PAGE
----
by Sherree DeCovny ran in the March/April 2012 issue of CFA Institute magazine. In this article, DeCovny declared:
"Studies conducted by Canadian forensic psychologist Robert Hare indicate that about 1 percent of the general population can be categorized as psychopathic, but the prevalence rate in the financial services industry is 10 percent."
It's not clear where DeCovny came up with the 10 percent figure. She seems to have invented it. Hare later told John Grohol, the editor of World of Psychology
, that, "I don’t know who threw out the 10 percent, but it certainly did not come from me or my colleagues."
However, the 10 percent figure quickly caught on. After all, it's the kind of figure that sounds like it should be true. People want to believe it.
It was first repeated by an article in theweek.com, "Why is Wall Street full of psychopaths?"
Then the news aggregators Business Insider
and Huffington Post
picked it up, spreading the bogus figure far and wide.
Finally, it landed in the opening paragraph of a May 12 op-ed by William Deresiewicz in the New York Times
, Capitalists and Other Psychopaths
THERE is an ongoing debate in this country about the rich: who they are, what their social role may be, whether they are good or bad. Well, consider the following. A recent study found that 10 percent of people who work on Wall Street are "clinical psychopaths," exhibiting a lack of interest in and empathy for others and an "unparalleled capacity for lying, fabrication, and manipulation." (The proportion at large is 1 percent.) Another study concluded that the rich are more likely to lie, cheat and break the law.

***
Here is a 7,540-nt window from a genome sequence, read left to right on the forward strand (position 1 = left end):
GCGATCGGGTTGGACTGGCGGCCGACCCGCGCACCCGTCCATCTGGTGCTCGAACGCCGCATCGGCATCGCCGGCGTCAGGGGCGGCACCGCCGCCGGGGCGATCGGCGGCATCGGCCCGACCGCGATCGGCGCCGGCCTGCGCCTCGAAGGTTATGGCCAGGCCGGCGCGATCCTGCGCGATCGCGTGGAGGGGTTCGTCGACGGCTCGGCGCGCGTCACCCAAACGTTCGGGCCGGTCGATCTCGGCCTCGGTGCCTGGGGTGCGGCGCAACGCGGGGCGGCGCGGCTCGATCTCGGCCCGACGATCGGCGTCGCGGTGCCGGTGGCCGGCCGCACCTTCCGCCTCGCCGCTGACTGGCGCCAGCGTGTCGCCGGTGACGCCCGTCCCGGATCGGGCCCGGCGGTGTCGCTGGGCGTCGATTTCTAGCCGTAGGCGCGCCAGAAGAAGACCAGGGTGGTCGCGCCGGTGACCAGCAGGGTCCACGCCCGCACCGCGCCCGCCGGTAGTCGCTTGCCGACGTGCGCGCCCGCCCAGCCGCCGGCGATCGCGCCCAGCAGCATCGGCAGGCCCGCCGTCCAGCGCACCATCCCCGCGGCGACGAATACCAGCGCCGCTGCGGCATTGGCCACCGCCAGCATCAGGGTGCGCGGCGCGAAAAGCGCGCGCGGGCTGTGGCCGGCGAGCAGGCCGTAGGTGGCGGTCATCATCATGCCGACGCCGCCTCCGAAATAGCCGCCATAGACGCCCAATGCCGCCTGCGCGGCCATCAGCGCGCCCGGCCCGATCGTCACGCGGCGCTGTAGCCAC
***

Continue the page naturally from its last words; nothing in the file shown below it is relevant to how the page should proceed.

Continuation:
It was at this point that fact-checkers began to cry foul. A week later, the Times
published a correction and altered the opening paragraph of Deresiewicz's piece to eliminate the bogus piece of information.
In its correction, the Times
noted, "[Hare's] study found that 4 percent of a sample of 203 corporate professionals met a clinical threshold for being described as psychopaths, not that 10 percent of people who work on Wall Street are clinical psychopaths." This is interesting because I'm not sure where they're getting that 4 percent figure from. What I see in Hare's study (which I quoted above) is that he found 5.9 percent of his sample to meet the criteria of being possibly psychopathic.
Anyway, it's clear that it's incorrect to state as a fact that 10 percent of wall street workers have been found to be clinical psychopaths. Hare's study, from which the bogus fact derives, didn't examine wall street professionals. It didn't produce a 10 percent figure. And it wasn't a representative sample.
It's actually possible that 10 percent of wall street workers might be psychopaths. Or the figure might be even higher: 20 percent or 50 percent. We simply don't know, because a group of wall street workers has never been examined for this trait. And as Hare suggests, it's unlikely they ever will be, because no investment bank is going to throw open its doors to psychologists for a study of the psychopathic tendencies of its employees.
Links: A game of telephone fools the Times
, cjr.org; How Crazy Is Wall Street, New York Times?
, the Daily Beast.